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Understanding Village Governance in China

Permanent Link: http://ncf.sobek.ufl.edu/NCFE003897/00001

Material Information

Title: Understanding Village Governance in China Accountability and Responsivity in Authoritarian Systems
Physical Description: Book
Language: English
Creator: Circharo, Anthony
Publisher: New College of Florida
Place of Publication: Sarasota, Fla.
Creation Date: 2008
Publication Date: 2008

Subjects

Subjects / Keywords: China
Politics
Government, Accountability
Democratization
Decentralization
Responsivity
Genre: bibliography   ( marcgt )
theses   ( marcgt )
government publication (state, provincial, terriorial, dependent)   ( marcgt )
born-digital   ( sobekcm )
Electronic Thesis or Dissertation

Notes

Abstract: In the post-Mao era the Chinese state decentralized fiscal and administrative authority and implemented elections at the village level. The theories of decentralization and democratization indicate that these processes encourage good governance through the improved provision of public goods and services and the creation of policies which incorporate the values of the local community. The literature identifies accountability as the means by which local government is induced to act in the interest of its constituents. Lowering the level of decision-making increases the accountability of government officials to their constituents and implementing elections establishes a direct line of accountability between government officials and citizens. However, this study finds that responsivity mechanisms�norms that lead government officials to make decisions that respond to constituent interests�also improve governance, particularly when downward and horizontal accountability mechanisms are weak, as is often the case in authoritarian states. The processes of decentralization and democratization strengthen responsivity by increasing the decision-making power of local government officials and hence the role played by the norms and institutions these officials internalize. Given the authoritarian political context of China, in which semiauthoritarian villages are situated, examining how responsivity and accountability interact improves our understanding of the formal and informal institutions of village governance.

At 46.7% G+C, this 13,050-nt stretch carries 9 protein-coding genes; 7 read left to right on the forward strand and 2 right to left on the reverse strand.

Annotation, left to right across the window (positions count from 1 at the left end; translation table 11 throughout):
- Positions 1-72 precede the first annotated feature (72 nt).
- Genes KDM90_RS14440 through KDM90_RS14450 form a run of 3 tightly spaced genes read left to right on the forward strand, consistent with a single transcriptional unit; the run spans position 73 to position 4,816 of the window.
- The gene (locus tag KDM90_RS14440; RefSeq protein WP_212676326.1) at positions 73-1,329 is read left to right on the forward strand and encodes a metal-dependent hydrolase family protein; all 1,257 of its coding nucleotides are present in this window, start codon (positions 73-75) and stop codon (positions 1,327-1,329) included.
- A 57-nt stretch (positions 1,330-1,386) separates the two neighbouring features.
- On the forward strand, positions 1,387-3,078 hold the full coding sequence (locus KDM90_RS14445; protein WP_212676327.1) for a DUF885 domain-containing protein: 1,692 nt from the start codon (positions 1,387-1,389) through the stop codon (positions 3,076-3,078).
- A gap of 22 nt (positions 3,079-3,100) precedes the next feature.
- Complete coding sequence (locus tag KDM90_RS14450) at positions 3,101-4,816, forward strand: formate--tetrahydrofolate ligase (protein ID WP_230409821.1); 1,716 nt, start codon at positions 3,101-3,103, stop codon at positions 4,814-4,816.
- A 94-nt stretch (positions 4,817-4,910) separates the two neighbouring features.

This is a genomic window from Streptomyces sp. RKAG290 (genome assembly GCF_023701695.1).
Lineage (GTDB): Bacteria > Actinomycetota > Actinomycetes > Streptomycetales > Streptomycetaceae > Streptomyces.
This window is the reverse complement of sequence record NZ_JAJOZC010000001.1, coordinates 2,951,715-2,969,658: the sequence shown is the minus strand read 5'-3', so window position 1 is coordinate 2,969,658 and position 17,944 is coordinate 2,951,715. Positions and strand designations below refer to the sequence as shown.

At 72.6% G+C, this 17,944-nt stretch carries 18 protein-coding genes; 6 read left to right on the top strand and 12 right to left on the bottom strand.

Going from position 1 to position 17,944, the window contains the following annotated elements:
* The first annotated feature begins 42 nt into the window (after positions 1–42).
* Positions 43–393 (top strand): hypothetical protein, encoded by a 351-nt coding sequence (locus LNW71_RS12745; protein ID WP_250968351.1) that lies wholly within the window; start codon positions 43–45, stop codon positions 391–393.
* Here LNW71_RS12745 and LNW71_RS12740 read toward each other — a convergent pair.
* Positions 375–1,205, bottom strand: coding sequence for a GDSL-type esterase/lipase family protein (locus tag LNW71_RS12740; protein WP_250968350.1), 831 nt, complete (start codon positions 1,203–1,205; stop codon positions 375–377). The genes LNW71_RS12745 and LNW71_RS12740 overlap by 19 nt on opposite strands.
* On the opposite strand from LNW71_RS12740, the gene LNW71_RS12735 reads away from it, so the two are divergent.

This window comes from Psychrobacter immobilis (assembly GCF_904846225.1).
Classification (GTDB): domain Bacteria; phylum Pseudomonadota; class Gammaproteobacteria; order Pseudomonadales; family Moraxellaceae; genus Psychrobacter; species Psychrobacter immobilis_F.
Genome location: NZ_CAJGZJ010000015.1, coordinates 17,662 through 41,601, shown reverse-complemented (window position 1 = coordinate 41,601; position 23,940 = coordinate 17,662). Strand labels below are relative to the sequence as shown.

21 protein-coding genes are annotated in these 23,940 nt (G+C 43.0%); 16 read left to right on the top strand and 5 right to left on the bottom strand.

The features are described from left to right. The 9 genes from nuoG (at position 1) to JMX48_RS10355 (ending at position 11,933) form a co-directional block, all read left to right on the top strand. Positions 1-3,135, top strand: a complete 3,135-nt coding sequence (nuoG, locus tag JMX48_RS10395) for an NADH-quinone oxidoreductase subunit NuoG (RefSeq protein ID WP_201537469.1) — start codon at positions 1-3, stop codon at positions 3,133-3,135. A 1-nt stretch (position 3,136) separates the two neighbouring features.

Statement of Responsibility: by Anthony Circharo
Thesis: Thesis (B.A.) -- New College of Florida, 2008
Electronic Access: RESTRICTED TO NCF STUDENTS, STAFF, FACULTY, AND ON-CAMPUS USE
Bibliography: Includes bibliographical references.
Source of Description: This bibliographic record is available under the Creative Commons CC0 public domain dedication. The New College of Florida, as creator of this bibliographic record, has waived all rights to it worldwide under copyright law, including all related and neighboring rights, to the extent allowed by law.
Local: Faculty Sponsor: Hicks, Barbara

Record Information

Source Institution: New College of Florida
Holding Location: New College of Florida
Rights Management: Applicable rights reserved.
Classification: local - S.T. 2008 C5